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Healthy Food Trends Set To Overtake The Indian Culinary Space

Here are some trends that have already caught pace and seem likely to dominate the culinary industry in the future

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The everlasting reign of food movements brings about a new drift across the F&B landscape time and again. A nation that is home to 1.3 billion consumers is slowly yet progressively becoming conscious of its consumption and the impact of its consumption on the environment. This awareness and the need to lead a healthy lifestyle have induced various food trends that essentially focus on eating well for your mind and body. These trends run deeper into the realm of wholesome nutrition and are not just superficial vanity-led fads that are bound to fade away quickly.

Here are some trends that have already caught pace and seem likely to dominate the culinary industry in the future:

 Bring live old flavours

People are going back to the basic. Home-cooked food and grandma’s age old ingredients are capturing restaurant menus. “To stay healthy and fit, eat what your grandmother ate” is an advice we often hear from nutritionists and health experts. A new-found love for heritage millets and old-world recipes is making its way back into home kitchens. Blame it on the rise of lifestyle diseases or our fondness for all things traditional, but millets like jowar and bajra will replace all-purpose flour in cakes, cookies, muffins and crackers. 

Fermentation and Pickling 

From fermented chocolate, beer and cheese to vegetables and vegetable leaves, there is a clear inclination towards natural ways of preserving ingredients. The ancient methods not only offer striking flavours, they also bring in a much-needed dose of good bacteria into your system. Apart from its probiotic benefits, fermented foods are also known to be low-slung in calories, thus making for a healthier choice.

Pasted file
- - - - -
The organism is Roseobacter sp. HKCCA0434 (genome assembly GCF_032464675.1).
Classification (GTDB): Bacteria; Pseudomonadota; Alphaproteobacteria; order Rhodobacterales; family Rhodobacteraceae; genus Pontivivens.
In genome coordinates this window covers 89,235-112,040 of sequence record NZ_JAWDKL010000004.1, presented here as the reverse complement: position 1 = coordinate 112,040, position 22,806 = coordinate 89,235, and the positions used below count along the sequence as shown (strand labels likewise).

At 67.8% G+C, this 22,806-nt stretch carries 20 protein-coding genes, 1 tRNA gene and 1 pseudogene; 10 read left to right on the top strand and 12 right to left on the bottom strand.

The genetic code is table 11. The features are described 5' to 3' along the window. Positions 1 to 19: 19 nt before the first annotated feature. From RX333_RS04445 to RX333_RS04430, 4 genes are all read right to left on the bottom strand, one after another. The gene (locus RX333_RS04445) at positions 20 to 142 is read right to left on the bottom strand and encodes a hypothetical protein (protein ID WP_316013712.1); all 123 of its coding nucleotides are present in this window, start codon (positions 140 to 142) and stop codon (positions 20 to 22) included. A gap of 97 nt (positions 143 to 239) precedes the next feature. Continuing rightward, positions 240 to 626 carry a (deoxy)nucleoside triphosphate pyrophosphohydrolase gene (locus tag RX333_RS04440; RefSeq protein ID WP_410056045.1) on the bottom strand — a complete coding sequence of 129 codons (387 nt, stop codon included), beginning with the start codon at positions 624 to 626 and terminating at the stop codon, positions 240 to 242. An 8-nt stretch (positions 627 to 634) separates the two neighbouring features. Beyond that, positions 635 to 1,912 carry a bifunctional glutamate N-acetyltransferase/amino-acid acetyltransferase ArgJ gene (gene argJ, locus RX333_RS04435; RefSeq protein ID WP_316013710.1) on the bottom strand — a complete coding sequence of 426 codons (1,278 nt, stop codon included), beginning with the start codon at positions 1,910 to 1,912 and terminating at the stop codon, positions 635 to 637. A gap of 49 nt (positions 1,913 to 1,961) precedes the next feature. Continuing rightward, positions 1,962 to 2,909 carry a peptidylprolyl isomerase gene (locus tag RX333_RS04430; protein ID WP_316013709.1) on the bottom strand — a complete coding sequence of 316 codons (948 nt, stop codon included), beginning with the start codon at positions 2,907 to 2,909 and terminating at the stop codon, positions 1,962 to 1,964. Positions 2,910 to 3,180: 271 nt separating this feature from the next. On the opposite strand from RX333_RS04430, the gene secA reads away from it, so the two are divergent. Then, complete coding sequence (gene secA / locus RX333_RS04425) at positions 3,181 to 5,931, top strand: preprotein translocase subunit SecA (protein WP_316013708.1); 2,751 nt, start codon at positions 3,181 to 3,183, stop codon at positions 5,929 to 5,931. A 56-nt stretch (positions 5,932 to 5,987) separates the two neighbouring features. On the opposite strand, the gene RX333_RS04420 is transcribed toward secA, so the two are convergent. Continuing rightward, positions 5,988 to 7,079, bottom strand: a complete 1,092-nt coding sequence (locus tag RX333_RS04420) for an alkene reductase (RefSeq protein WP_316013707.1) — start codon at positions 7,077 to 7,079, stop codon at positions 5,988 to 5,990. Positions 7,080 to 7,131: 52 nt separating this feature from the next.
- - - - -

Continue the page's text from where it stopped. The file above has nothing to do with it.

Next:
Microgreens

Microgreens have become weighty ingredients for chefs and inhabit a prime spot in fine-dining kitchens. The trend is a lot about adding a great amount of nutritional value to food, and it comes with a bonus of enhancing aesthetics too. That being said, these microgreens have intense flavours and are capable of enriching an otherwise mediocre dish.
 
 Researchers have found that the minis are forty fold more concentrated with nutrients than fully grown veggies. While sprouts contain proteins, other varieties of microgreens like young radish, has vitamin C. Red cabbage leaves have vitamin C and K and cilantro has lutein and beta-carotene. Also, young broccoli is packed with sulforaphane, a compound that is said to inhibit cancer activity in cells.

Eating Root to Fruit

As the food crisis across the world intensifies, innovative chefs continue their drive to reduce food waste by using every bit of a vegetable. It’s about making the most of the entire plant and also about conscious cooking. Don’t be surprised if you see dishes that have melon skins or cauliflower and broccoli stems on restaurant menus. 

As a nation, India continues to improve on all indices of health such as quality and longevity of life. Indians are living better, longer and have healthier life spans. Although consumers are time constrained due to hectic work schedules, they are certainly looking for avenues to build and maintain a healthy life style one of which is proactively choosing the right food products to meet their diet and health goals.

Disclaimer: The views expressed in the article above are those of the authors' and do not necessarily represent or reflect the views of this publishing house. Unless otherwise noted, the author is writing in his/her personal capacity. They are not intended and should not be thought to represent official ideas, attitudes, or policies of any agency or institution.


Tags assigned to this article:
healthcare healthy foods

Keya Salot

The author is Founder, Farm2Fam

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